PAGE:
The average Republican primary voter gets his news in three-hour chunks from talk radio and in page after pixelled page of reliable conservative news sources on the internet and sometimes even on a printed page, and his response to all of this will naturally affect the presidential race. Our guess is that the already flourishing anti-establishment candidates who are completely untainted by any previous elective office will continue to do well, and it will be interesting to see if blustery real estate billionaire Donald Trump or soft-spoken physician Ben Carson gets the best of it, or if the formidable but fading high executive Carly Fiorina can get back in the mix. As the best-selling author of “The Art of Deal,” with a hard-to-deny reputation as a ruthless dealmaker, Trump should gain some advantage, although we’re still convinced what kind of a deal the relatively recent Republican and only occasionally conservative fellow consider would consider good. Among the establishment politicians, both Florida Sen. Marco Rubio and Texas Sen. Ted Cruz are presented with an excellent opportunity, and it will be interesting to see which one makes the most of it. Given the understandably seething anger of the average Republican primary voter, we expect they’ll try to out-do one another in their willingness to gum up the works. If we were betting men, and if he we had any money to bet, we’d go with Cruz.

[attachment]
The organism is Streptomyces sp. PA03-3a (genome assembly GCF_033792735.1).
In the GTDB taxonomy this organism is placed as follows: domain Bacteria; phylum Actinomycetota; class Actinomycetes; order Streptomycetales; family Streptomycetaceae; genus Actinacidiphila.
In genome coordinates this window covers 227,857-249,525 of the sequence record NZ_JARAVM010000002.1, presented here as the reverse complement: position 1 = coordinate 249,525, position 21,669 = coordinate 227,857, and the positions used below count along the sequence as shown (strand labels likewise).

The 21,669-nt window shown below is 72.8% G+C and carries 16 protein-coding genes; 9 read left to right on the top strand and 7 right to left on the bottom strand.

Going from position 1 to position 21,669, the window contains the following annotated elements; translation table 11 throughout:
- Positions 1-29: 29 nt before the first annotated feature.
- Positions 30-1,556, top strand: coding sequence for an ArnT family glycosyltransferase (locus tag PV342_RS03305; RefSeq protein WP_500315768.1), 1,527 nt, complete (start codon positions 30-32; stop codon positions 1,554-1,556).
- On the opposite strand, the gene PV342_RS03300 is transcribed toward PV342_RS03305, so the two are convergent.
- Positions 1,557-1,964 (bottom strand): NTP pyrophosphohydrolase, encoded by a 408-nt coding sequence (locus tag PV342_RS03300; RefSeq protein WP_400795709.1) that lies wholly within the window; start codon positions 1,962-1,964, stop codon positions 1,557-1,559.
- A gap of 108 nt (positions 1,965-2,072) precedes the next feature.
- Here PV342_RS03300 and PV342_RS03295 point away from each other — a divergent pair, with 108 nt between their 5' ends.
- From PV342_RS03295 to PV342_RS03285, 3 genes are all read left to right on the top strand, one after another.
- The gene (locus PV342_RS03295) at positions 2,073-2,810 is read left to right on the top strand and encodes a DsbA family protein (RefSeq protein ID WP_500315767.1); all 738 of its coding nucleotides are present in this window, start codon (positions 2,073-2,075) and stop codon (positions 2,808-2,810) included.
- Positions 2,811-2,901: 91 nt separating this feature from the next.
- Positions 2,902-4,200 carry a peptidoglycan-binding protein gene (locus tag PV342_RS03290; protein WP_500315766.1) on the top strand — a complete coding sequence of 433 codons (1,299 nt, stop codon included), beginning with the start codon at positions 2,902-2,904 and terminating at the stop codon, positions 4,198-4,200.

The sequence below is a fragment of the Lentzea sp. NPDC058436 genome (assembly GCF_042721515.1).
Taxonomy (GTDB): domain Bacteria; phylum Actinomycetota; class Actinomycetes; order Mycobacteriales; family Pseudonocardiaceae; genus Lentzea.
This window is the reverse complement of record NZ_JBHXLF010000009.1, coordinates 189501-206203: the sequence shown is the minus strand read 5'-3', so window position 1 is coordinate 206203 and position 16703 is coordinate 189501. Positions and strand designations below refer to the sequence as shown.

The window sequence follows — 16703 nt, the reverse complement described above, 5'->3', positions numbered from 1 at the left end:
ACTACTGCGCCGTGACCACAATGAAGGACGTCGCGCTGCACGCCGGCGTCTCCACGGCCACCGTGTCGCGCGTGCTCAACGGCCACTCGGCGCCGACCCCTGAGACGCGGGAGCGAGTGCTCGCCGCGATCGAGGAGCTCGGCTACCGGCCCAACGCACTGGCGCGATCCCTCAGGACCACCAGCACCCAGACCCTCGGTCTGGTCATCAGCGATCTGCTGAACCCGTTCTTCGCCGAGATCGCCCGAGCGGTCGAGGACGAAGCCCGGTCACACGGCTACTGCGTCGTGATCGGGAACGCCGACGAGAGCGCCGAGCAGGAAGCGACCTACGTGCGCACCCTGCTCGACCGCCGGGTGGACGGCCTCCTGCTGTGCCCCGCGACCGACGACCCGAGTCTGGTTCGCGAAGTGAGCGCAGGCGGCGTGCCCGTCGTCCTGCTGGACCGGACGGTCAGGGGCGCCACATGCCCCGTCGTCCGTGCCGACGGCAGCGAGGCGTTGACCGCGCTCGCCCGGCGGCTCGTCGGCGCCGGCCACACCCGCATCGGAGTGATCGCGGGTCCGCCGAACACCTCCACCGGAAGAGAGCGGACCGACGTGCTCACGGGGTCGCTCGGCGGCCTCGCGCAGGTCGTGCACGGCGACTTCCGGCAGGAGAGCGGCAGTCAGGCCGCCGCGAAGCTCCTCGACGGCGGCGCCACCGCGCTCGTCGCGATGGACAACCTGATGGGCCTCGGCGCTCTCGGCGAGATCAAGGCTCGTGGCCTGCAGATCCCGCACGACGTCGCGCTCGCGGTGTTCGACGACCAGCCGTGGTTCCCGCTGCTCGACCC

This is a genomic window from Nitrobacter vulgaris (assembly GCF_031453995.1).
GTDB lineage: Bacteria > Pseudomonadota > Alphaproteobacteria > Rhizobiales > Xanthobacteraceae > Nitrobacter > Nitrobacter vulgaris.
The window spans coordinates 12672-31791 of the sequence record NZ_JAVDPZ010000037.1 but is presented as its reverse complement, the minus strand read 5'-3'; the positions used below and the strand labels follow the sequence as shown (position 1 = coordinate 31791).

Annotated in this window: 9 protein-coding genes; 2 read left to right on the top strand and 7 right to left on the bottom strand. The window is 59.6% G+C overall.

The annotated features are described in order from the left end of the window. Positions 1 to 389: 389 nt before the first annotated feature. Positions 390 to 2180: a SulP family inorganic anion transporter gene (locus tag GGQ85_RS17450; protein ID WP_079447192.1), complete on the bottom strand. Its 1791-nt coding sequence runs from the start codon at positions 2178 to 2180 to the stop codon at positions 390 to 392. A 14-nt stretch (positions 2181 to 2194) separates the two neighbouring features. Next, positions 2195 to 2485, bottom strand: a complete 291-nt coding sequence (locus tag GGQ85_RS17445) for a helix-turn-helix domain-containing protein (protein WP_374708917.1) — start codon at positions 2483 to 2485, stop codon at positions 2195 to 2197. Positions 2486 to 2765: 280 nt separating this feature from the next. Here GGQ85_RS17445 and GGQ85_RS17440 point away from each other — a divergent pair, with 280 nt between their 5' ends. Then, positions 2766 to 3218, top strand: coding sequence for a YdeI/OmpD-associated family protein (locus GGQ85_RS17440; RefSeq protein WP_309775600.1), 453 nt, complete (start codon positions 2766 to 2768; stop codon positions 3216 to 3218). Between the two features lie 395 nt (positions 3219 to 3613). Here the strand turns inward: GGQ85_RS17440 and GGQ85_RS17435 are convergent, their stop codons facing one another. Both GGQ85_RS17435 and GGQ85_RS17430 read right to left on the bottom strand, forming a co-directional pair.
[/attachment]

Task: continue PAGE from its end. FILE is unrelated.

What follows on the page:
Both men came into office by besting the “establishment” candidates in their states, with Rubio the most celebrated because he had upset the hated Rockefeller Republican and soon-to-be Democrat Charlie Crist in his primary, and in a swing state at that, but since then Cruz has proved the more reckless provocateur. His filibustering attempts on previous budget showdowns were widely blamed for the inevitable frenzy of news stories about National Parks closing and old folks dying while their Social Security checks went undelivered and Earth spinning out of its orbit that inevitably followed, as well as the electoral disasters that also didn’t happen, so of course the average Republican primary voter, if not the uninformed voter hearing those 30-second news snippets, has looked kindly upon him ever since. As the most notoriously anti-establishment of the elected officials, he’s well positioned to lead a charge here, and he strikes as the sort who seize it.